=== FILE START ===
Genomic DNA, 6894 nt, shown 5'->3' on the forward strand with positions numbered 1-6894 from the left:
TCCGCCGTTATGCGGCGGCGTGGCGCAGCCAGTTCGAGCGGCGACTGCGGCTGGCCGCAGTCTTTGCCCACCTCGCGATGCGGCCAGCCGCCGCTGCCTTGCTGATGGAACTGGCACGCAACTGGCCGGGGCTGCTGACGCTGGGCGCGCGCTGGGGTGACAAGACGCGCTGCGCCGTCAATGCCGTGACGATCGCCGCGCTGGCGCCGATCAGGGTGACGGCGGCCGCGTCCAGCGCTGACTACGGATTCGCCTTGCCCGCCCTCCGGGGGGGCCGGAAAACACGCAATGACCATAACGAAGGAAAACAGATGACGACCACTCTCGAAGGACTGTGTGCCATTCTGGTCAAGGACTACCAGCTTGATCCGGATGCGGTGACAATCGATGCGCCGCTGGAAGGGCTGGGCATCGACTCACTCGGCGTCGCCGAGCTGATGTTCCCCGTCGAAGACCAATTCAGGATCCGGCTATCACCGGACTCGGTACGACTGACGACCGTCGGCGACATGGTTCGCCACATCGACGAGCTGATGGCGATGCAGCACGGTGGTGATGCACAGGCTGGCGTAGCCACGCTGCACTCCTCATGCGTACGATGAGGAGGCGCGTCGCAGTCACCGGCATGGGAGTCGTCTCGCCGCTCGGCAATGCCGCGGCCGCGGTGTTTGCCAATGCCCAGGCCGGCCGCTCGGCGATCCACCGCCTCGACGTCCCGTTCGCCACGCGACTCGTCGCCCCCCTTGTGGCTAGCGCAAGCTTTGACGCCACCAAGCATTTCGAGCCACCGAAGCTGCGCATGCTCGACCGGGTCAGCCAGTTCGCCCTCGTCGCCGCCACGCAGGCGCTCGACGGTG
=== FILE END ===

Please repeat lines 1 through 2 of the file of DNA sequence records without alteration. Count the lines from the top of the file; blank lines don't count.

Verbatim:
Genomic DNA, 6894 nt, shown 5'->3' on the forward strand with positions numbered 1-6894 from the left:
TCCGCCGTTATGCGGCGGCGTGGCGCAGCCAGTTCGAGCGGCGACTGCGGCTGGCCGCAGTCTTTGCCCACCTCGCGATGCGGCCAGCCGCCGCTGCCTTGCTGATGGAACTGGCACGCAACTGGCCGGGGCTGCTGACGCTGGGCGCGCGCTGGGGTGACAAGACGCGCTGCGCCGTCAATGCCGTGACGATCGCCGCGCTGGCGCCGATCAGGGTGACGGCGGCCGCGTCCAGCGCTGACTACGGATTCGCCTTGCCCGCCCTCCGGGGGGGCCGGAAAACACGCAATGACCATAACGAAGGAAAACAGATGACGACCACTCTCGAAGGACTGTGTGCCATTCTGGTCAAGGACTACCAGCTTGATCCGGATGCGGTGACAATCGATGCGCCGCTGGAAGGGCTGGGCATCGACTCACTCGGCGTCGCCGAGCTGATGTTCCCCGTCGAAGACCAATTCAGGATCCGGCTATCACCGGACTCGGTACGACTGACGACCGTCGGCGACATGGTTCGCCACATCGACGAGCTGATGGCGATGCAGCACGGTGGTGATGCACAGGCTGGCGTAGCCACGCTGCACTCCTCATGCGTACGATGAGGAGGCGCGTCGCAGTCACCGGCATGGGAGTCGTCTCGCCGCTCGGCAATGCCGCGGCCGCGGTGTTTGCCAATGCCCAGGCCGGCCGCTCGGCGATCCACCGCCTCGACGTCCCGTTCGCCACGCGACTCGTCGCCCCCCTTGTGGCTAGCGCAAGCTTTGACGCCACCAAGCATTTCGAGCCACCGAAGCTGCGCATGCTCGACCGGGTCAGCCAGTTCGCCCTCGTCGCCGCCACGCAGGCGCTCGACGGTG